With Moscow having made clear that its primary goal remains a brand new settlement keeping Ukraine out of Nato, the example of Georgia — where military defeat did not fundamentally change the country’s pro-Western orientation — may look less attractive.
“The issue at stake here is Ukraine as such,” said Berlin-based Donbas analyst Nikolaus von Twickle, who suggested that Moscow’s goals outstrip a limited incursion.
“Ultimately this is about whether Kyiv is pro-Western or pro-Moscow,” he said.
Experts believe a full-scale invasion of Ukraine is the least likely of the possible scenarios.
Though Russia has deployed around 175,000 troops along the length of the Ukrainian border, an all-out offensive — which would likely involve storming large cities including Kharkiv, Kyiv and Odesa — would likely come at enormous cost to the Russian army, and incur the harshest possible sanctions from the rest of the world.
“The Russian army has always struggled in cities. Just look at Grozny,” said Galeotti, the Chechen capital, which was devastated by air bombardment after Russian troops failed to take it.
For Galeotti, a similar attack on Kharkiv or Kyiv is much harder to imagine, given the cultural proximity that many Russians feel with Ukrainians.
Though U.S. and British intelligence have claimed that Russia is lining up pro-Moscow Ukrainian politicians to head a new administration in Kyiv — presumably after a successful bid at regime change — experts have cast doubt on the idea.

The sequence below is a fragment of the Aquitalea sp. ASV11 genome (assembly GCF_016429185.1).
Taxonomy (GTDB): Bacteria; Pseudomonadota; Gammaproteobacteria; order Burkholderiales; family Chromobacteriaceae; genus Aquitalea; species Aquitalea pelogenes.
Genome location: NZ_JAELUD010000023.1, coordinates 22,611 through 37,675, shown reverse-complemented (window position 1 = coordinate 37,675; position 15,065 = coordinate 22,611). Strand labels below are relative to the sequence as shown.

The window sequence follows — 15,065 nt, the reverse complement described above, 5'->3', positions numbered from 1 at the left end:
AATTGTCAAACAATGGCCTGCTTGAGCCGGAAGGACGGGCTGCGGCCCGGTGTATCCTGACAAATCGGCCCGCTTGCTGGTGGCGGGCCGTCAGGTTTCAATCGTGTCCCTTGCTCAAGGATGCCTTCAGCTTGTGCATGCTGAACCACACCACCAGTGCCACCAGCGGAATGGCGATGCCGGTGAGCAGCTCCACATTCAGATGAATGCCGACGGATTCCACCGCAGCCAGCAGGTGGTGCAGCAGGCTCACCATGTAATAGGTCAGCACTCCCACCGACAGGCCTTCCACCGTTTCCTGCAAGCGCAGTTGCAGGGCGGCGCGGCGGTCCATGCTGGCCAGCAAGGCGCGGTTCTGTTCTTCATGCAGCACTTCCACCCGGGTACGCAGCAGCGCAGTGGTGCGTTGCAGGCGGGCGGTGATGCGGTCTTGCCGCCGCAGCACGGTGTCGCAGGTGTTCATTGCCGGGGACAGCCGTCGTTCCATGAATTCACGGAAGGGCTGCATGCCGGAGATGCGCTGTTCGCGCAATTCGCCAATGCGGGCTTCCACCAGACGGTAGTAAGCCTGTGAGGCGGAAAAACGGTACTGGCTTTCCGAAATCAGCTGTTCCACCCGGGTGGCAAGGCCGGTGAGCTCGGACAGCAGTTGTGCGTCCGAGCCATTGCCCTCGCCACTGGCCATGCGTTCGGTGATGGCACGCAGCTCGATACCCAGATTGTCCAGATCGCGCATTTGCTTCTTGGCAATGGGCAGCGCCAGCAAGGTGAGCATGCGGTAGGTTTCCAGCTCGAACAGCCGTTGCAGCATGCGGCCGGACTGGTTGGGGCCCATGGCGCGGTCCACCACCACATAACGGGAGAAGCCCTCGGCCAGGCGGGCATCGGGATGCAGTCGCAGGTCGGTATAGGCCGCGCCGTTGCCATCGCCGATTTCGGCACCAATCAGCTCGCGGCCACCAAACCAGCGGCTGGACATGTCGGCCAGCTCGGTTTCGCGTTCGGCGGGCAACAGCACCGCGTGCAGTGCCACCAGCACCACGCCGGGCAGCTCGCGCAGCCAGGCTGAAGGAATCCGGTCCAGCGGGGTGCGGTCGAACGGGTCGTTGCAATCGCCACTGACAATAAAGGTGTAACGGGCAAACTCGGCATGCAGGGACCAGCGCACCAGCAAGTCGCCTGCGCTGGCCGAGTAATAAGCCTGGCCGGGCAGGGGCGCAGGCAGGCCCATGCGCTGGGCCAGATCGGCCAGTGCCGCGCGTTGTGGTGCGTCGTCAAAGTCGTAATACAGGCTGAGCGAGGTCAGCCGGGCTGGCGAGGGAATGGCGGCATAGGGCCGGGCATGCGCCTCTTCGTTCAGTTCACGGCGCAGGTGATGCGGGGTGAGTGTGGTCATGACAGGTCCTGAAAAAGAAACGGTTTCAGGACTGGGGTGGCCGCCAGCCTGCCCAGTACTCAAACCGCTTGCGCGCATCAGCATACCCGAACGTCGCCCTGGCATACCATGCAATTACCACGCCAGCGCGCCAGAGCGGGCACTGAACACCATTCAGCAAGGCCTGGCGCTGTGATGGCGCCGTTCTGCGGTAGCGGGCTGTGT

However, the enormous difficulties that an invasion would entail does not necessarily rule out the prospect altogether.
With Putin himself deeply personally invested in the Ukrainian question, and his decision-making privy only to a handful of top advisors, the Russian president may be underestimating the resistance that a Russian attack would meet in Ukraine.
“Moscow has repeatedly shown that it has a very limited ability to understand what is going on in Ukraine,” said Galeotti, who drew an analogy with the Soviet Union’s war in Afghanistan, which was opposed by the U.S.S.R.’s political leadership, and opposed by its military top brass.
“A lot depends on the quality of briefing in Moscow,” Galeotti added.
One way for Moscow to pressure Ukraine without the downsides of open combat would be through unconventional methods, including escalated cyber and psychological warfare.
On Monday, an article in the Ukrainska Pravda newspaper by a group of Ukrainian military experts argued that Russian troop numbers on the border had not reached the required level for an all-out offensive, and that in the immediate term escalated cyberwarfare from Moscow was more likely.
“A full-scale invasion to capture most or all of Ukraine in the near future seems unlikely,” they wrote.
Instead, they described a scenario in which Russia escalates disinformation and cyberwarfare to soften up Ukraine before an eventual attack.
Earlier this month, a major cyberattack on Ukrainian government facilities was blamed on Belarusian hackers, possibly acting with Russian support.
However, the extent to which such “hybrid” warfare tactics could achieve Moscow’s goal of bringing Ukraine back into its fold is unclear.
With Russia’s goals of forcing fundamental political change on Kyiv likely requiring either a deal with Washington or some level of military conquest of Ukraine, hybrid warfare may only get Moscow so far.
“The country must prepare for war,” wrote Ukrainska Pravda. “This is the main thing.”